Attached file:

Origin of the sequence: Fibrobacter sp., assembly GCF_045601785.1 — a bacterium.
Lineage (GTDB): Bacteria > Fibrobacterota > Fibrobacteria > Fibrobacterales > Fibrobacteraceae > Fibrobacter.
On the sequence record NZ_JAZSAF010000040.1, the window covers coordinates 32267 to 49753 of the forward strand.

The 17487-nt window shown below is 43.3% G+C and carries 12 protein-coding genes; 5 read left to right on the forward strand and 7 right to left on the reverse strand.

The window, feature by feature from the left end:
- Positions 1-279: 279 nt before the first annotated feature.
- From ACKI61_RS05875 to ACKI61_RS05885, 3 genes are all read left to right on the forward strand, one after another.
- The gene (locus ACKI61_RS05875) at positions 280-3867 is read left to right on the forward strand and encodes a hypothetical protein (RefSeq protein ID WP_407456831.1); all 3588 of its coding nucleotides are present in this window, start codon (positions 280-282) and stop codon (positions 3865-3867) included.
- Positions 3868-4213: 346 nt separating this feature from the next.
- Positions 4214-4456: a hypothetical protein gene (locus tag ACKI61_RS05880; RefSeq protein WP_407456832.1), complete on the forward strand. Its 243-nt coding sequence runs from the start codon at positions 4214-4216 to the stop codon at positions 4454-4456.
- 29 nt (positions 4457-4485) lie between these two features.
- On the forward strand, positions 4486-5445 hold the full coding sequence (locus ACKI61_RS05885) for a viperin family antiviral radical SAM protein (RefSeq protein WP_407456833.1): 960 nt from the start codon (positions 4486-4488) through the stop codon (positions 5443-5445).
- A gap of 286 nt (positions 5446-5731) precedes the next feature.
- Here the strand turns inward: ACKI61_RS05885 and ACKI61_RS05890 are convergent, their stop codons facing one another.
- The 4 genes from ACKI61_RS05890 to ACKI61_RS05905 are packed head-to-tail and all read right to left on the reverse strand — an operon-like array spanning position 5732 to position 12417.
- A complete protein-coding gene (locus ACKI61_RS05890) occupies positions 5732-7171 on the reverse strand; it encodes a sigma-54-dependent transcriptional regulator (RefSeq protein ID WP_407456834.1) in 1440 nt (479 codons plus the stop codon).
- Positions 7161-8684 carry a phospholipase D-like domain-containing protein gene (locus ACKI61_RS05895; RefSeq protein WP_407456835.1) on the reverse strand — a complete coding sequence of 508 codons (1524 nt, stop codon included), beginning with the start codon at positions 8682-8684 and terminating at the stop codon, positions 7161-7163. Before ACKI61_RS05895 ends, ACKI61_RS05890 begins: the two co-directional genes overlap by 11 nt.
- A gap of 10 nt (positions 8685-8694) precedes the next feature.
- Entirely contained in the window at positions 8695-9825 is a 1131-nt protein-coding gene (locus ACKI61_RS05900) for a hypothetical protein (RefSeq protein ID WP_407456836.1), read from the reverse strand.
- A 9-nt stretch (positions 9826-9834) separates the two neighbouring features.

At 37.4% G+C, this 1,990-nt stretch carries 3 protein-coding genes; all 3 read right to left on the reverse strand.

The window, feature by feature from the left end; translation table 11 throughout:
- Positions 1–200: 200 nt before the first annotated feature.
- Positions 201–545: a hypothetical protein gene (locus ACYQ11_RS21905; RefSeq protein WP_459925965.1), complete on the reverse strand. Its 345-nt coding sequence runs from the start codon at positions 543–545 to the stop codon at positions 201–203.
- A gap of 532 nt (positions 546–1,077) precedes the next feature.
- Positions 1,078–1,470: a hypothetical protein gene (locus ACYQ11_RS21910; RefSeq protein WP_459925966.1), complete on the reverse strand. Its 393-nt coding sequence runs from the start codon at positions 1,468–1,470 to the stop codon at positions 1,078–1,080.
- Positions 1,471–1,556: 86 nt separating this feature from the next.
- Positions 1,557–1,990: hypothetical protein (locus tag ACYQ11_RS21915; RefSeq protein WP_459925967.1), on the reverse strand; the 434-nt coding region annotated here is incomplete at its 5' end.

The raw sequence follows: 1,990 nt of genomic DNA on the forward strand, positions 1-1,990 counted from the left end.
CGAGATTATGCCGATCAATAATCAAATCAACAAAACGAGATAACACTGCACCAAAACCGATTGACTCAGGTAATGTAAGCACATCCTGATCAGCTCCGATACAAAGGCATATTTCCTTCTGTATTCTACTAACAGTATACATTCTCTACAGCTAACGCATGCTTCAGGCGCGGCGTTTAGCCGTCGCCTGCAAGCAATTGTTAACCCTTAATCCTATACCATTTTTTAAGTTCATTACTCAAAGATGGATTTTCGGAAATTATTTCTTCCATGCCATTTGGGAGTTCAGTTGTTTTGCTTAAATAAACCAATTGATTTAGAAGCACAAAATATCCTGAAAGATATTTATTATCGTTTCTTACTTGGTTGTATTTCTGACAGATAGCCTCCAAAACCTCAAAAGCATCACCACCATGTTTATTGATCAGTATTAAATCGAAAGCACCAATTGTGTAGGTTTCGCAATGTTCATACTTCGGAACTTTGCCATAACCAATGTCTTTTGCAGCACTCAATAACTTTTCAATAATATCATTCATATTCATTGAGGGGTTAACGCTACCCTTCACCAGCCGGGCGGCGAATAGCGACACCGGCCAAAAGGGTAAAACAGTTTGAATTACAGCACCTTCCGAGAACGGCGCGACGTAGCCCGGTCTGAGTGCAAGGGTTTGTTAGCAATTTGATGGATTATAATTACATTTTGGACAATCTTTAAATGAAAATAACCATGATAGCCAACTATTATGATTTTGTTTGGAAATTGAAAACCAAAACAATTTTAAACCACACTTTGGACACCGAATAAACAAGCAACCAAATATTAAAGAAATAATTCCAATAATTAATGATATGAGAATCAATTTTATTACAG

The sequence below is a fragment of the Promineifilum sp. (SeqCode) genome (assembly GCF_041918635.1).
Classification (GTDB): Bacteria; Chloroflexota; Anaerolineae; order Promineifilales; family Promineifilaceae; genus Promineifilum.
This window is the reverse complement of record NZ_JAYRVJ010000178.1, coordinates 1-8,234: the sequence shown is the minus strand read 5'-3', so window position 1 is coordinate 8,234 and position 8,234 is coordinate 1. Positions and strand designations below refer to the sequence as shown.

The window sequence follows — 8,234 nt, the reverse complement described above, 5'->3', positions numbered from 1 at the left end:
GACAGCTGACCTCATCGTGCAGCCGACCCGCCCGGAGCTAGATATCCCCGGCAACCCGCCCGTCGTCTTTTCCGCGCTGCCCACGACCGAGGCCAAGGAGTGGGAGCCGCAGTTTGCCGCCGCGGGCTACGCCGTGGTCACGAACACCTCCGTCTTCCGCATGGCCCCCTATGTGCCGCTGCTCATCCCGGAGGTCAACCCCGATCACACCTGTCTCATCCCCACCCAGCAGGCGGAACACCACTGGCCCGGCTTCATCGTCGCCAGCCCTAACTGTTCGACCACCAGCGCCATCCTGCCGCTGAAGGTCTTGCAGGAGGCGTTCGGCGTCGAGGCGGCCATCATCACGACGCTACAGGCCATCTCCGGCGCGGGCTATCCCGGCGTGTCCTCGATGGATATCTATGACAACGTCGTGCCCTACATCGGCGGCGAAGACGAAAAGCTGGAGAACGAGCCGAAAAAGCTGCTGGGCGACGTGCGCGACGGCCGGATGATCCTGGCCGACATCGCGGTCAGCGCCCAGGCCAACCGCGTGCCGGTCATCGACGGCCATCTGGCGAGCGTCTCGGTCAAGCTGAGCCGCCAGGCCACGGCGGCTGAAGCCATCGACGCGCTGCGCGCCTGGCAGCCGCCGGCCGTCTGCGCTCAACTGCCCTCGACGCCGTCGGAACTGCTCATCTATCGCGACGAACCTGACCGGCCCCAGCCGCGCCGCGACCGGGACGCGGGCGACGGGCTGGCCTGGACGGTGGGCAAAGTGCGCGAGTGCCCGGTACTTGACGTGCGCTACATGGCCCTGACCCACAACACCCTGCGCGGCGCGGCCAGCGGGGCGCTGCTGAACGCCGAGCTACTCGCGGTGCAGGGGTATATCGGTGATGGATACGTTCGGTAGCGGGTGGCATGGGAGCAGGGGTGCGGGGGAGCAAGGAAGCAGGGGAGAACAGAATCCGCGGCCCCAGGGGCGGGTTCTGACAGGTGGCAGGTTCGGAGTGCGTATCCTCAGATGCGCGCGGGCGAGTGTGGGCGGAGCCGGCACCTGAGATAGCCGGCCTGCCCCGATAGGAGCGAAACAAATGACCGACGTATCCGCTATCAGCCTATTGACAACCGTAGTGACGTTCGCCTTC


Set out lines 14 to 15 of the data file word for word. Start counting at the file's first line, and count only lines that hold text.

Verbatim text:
- Here the strand turns inward: ACKI61_RS05885 and ACKI61_RS05890 are convergent, their stop codons facing one another.
- The 4 genes from ACKI61_RS05890 to ACKI61_RS05905 are packed head-to-tail and all read right to left on the reverse strand — an operon-like array spanning position 5732 to position 12417.